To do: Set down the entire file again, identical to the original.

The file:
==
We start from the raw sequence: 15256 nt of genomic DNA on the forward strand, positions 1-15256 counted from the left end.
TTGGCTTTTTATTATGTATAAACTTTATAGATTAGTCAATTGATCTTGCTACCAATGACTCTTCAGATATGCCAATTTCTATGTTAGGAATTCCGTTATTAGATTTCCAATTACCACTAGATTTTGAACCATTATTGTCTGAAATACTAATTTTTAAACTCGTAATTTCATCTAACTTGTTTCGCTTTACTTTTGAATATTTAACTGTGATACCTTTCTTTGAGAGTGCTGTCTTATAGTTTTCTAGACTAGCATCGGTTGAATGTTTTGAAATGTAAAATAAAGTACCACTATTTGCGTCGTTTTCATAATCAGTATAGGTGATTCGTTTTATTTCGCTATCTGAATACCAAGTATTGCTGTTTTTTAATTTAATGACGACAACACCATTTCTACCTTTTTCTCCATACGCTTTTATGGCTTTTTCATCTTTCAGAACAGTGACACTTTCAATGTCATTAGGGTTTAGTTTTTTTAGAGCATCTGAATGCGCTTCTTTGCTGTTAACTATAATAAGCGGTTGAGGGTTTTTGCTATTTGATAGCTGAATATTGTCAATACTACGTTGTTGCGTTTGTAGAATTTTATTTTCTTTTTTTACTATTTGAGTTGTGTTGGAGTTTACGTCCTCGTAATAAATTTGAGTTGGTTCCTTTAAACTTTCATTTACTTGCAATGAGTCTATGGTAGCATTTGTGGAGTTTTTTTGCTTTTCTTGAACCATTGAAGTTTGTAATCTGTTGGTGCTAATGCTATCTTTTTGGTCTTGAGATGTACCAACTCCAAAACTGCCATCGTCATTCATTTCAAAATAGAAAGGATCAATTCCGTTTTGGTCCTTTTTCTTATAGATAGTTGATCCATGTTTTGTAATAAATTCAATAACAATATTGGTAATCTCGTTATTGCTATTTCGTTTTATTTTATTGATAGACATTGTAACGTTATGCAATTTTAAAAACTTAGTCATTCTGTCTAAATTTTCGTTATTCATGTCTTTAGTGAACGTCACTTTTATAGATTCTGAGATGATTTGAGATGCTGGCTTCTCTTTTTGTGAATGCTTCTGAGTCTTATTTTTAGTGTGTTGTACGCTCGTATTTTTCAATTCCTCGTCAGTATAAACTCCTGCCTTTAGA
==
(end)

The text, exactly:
We start from the raw sequence: 15256 nt of genomic DNA on the forward strand, positions 1-15256 counted from the left end.
TTGGCTTTTTATTATGTATAAACTTTATAGATTAGTCAATTGATCTTGCTACCAATGACTCTTCAGATATGCCAATTTCTATGTTAGGAATTCCGTTATTAGATTTCCAATTACCACTAGATTTTGAACCATTATTGTCTGAAATACTAATTTTTAAACTCGTAATTTCATCTAACTTGTTTCGCTTTACTTTTGAATATTTAACTGTGATACCTTTCTTTGAGAGTGCTGTCTTATAGTTTTCTAGACTAGCATCGGTTGAATGTTTTGAAATGTAAAATAAAGTACCACTATTTGCGTCGTTTTCATAATCAGTATAGGTGATTCGTTTTATTTCGCTATCTGAATACCAAGTATTGCTGTTTTTTAATTTAATGACGACAACACCATTTCTACCTTTTTCTCCATACGCTTTTATGGCTTTTTCATCTTTCAGAACAGTGACACTTTCAATGTCATTAGGGTTTAGTTTTTTTAGAGCATCTGAATGCGCTTCTTTGCTGTTAACTATAATAAGCGGTTGAGGGTTTTTGCTATTTGATAGCTGAATATTGTCAATACTACGTTGTTGCGTTTGTAGAATTTTATTTTCTTTTTTTACTATTTGAGTTGTGTTGGAGTTTACGTCCTCGTAATAAATTTGAGTTGGTTCCTTTAAACTTTCATTTACTTGCAATGAGTCTATGGTAGCATTTGTGGAGTTTTTTTGCTTTTCTTGAACCATTGAAGTTTGTAATCTGTTGGTGCTAATGCTATCTTTTTGGTCTTGAGATGTACCAACTCCAAAACTGCCATCGTCATTCATTTCAAAATAGAAAGGATCAATTCCGTTTTGGTCCTTTTTCTTATAGATAGTTGATCCATGTTTTGTAATAAATTCAATAACAATATTGGTAATCTCGTTATTGCTATTTCGTTTTATTTTATTGATAGACATTGTAACGTTATGCAATTTTAAAAACTTAGTCATTCTGTCTAAATTTTCGTTATTCATGTCTTTAGTGAACGTCACTTTTATAGATTCTGAGATGATTTGAGATGCTGGCTTCTCTTTTTGTGAATGCTTCTGAGTCTTATTTTTAGTGTGTTGTACGCTCGTATTTTTCAATTCCTCGTCAGTATAAACTCCTGCCTTTAGA